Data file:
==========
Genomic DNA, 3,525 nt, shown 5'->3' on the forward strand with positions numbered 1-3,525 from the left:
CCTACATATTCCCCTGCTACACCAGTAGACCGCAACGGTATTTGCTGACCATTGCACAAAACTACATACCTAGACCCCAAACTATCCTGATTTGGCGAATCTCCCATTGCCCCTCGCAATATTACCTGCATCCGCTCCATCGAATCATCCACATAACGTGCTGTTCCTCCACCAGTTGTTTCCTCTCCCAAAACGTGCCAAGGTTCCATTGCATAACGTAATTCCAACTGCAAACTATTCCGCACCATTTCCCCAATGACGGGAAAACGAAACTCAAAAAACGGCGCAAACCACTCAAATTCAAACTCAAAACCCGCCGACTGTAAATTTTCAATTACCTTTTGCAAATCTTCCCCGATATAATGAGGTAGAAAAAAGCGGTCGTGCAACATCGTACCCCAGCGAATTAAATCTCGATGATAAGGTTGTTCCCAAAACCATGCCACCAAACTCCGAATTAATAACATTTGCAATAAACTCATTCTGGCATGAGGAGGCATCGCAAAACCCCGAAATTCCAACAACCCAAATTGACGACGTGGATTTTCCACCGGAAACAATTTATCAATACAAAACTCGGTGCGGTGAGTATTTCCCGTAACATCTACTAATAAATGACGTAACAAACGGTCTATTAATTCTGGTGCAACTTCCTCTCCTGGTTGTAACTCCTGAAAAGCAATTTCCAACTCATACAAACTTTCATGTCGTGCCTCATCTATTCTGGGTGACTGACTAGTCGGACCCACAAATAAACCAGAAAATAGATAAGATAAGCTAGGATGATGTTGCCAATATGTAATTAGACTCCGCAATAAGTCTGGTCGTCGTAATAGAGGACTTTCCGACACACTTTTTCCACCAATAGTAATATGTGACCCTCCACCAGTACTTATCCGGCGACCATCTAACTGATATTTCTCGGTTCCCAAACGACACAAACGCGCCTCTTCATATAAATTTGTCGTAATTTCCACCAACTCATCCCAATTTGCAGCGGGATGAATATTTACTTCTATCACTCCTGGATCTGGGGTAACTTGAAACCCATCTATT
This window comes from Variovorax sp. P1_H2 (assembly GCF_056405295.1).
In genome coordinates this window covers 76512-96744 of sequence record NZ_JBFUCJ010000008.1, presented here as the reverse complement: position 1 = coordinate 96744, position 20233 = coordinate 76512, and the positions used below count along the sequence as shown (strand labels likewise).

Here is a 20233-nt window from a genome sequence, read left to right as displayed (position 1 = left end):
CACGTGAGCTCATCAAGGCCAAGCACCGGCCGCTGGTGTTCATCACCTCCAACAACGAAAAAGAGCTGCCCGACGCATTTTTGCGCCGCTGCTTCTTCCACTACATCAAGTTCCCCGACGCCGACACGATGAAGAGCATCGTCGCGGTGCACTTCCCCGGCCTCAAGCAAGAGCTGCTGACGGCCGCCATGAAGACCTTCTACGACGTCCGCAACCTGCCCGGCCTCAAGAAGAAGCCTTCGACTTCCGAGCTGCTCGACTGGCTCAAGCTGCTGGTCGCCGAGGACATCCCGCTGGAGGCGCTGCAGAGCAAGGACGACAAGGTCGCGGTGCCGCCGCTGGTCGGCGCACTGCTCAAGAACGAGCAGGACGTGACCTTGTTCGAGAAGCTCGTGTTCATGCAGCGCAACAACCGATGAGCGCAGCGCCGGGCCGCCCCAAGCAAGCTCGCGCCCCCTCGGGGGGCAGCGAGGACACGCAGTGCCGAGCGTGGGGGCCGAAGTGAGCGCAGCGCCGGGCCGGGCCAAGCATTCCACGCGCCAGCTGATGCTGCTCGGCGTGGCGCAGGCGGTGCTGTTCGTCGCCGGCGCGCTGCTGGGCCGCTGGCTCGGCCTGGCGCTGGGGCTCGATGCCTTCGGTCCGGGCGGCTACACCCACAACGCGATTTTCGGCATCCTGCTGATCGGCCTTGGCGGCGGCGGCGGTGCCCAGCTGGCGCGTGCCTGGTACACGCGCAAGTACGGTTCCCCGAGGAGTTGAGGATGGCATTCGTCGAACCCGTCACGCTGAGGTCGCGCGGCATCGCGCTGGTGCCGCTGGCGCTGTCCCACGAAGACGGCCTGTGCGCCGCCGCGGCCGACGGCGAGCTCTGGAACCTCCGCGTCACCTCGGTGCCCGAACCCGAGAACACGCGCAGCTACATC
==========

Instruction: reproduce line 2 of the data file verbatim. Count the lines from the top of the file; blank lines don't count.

CCTACATATTCCCCTGCTACACCAGTAGACCGCAACGGTATTTGCTGACCATTGCACAAAACTACATACCTAGACCCCAAACTATCCTGATTTGGCGAATCTCCCATTGCCCCTCGCAATATTACCTGCATCCGCTCCATCGAATCATCCACATAACGTGCTGTTCCTCCACCAGTTGTTTCCTCTCCCAAAACGTGCCAAGGTTCCATTGCATAACGTAATTCCAACTGCAAACTATTCCGCACCATTTCCCCAATGACGGGAAAACGAAACTCAAAAAACGGCGCAAACCACTCAAATTCAAACTCAAAACCCGCCGACTGTAAATTTTCAATTACCTTTTGCAAATCTTCCCCGATATAATGAGGTAGAAAAAAGCGGTCGTGCAACATCGTACCCCAGCGAATTAAATCTCGATGATAAGGTTGTTCCCAAAACCATGCCACCAAACTCCGAATTAATAACATTTGCAATAAACTCATTCTGGCATGAGGAGGCATCGCAAAACCCCGAAATTCCAACAACCCAAATTGACGACGTGGATTTTCCACCGGAAACAATTTATCAATACAAAACTCGGTGCGGTGAGTATTTCCCGTAACATCTACTAATAAATGACGTAACAAACGGTCTATTAATTCTGGTGCAACTTCCTCTCCTGGTTGTAACTCCTGAAAAGCAATTTCCAACTCATACAAACTTTCATGTCGTGCCTCATCTATTCTGGGTGACTGACTAGTCGGACCCACAAATAAACCAGAAAATAGATAAGATAAGCTAGGATGATGTTGCCAATATGTAATTAGACTCCGCAATAAGTCTGGTCGTCGTAATAGAGGACTTTCCGACACACTTTTTCCACCAATAGTAATATGTGACCCTCCACCAGTACTTATCCGGCGACCATCTAACTGATATTTCTCGGTTCCCAAACGACACAAACGCGCCTCTTCATATAAATTTGTCGTAATTTCCACCAACTCATCCCAATTTGCAGCGGGATGAATATTTACTTCTATCACTCCTGGATCTGGGGTAACTTGAAACCCATCTATT